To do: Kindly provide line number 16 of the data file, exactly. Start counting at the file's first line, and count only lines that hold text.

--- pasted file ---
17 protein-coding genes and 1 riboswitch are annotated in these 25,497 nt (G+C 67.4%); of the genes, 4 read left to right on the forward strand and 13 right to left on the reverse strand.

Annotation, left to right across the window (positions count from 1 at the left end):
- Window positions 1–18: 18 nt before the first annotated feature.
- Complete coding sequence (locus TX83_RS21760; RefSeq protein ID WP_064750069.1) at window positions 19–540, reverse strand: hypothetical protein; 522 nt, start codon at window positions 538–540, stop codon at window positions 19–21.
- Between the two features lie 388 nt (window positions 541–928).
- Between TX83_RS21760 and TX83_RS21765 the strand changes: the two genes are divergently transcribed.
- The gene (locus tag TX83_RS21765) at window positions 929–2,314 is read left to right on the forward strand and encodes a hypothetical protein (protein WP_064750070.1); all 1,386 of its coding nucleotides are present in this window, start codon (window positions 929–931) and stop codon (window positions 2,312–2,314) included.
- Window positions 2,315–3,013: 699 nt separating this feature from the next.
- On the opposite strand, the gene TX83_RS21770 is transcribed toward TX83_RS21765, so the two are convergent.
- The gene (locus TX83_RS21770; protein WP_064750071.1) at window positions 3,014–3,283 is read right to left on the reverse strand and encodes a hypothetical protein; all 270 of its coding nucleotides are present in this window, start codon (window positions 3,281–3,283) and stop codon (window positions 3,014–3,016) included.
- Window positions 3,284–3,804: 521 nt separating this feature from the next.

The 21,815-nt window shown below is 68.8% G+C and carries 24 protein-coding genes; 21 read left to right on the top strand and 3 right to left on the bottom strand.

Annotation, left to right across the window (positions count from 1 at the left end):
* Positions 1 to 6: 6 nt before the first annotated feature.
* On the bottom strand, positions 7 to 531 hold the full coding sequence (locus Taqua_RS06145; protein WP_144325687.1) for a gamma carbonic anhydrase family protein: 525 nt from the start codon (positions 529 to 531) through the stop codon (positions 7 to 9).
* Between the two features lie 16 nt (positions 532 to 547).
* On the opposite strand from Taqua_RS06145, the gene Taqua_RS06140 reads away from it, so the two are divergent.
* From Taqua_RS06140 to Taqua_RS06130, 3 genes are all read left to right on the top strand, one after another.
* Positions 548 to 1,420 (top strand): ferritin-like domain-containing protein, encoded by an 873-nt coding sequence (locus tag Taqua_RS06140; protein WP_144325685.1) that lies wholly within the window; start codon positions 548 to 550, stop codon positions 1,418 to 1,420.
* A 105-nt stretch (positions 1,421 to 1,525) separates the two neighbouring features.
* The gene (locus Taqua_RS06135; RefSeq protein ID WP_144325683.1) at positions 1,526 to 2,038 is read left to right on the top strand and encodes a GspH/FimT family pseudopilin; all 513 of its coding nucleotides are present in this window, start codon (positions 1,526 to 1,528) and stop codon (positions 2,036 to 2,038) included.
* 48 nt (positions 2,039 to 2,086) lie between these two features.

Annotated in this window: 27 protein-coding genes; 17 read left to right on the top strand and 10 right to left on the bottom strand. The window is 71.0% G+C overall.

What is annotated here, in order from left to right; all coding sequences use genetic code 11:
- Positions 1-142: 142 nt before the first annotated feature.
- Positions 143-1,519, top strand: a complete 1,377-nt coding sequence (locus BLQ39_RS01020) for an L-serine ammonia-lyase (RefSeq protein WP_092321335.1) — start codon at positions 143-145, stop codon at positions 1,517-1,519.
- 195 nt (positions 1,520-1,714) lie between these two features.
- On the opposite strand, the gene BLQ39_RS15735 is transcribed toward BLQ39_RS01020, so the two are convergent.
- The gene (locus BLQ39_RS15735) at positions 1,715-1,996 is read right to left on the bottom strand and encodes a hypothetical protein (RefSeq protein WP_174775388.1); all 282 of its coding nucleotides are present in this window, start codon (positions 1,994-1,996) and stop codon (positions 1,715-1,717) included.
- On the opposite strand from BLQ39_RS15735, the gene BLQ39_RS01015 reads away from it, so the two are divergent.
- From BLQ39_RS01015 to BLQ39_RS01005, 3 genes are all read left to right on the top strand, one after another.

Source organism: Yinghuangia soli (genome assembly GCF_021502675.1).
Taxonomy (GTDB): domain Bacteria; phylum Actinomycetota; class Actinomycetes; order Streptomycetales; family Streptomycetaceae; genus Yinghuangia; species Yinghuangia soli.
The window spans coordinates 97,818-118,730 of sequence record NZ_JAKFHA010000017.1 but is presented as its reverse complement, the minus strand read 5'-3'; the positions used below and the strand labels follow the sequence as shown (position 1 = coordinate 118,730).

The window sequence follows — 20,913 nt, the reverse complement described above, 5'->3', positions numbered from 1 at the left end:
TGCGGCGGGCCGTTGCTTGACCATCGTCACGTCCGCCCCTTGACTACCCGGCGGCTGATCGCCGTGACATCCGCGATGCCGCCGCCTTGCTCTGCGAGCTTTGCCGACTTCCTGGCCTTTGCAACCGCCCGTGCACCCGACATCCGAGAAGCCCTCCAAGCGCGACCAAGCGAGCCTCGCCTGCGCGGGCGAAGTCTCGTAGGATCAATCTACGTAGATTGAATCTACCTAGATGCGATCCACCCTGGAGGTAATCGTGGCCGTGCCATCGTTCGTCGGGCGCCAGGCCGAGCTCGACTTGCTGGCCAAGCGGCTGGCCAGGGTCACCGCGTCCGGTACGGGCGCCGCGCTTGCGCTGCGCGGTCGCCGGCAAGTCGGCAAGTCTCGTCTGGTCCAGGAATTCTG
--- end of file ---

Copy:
* Between the two features lie 16 nt (positions 532 to 547).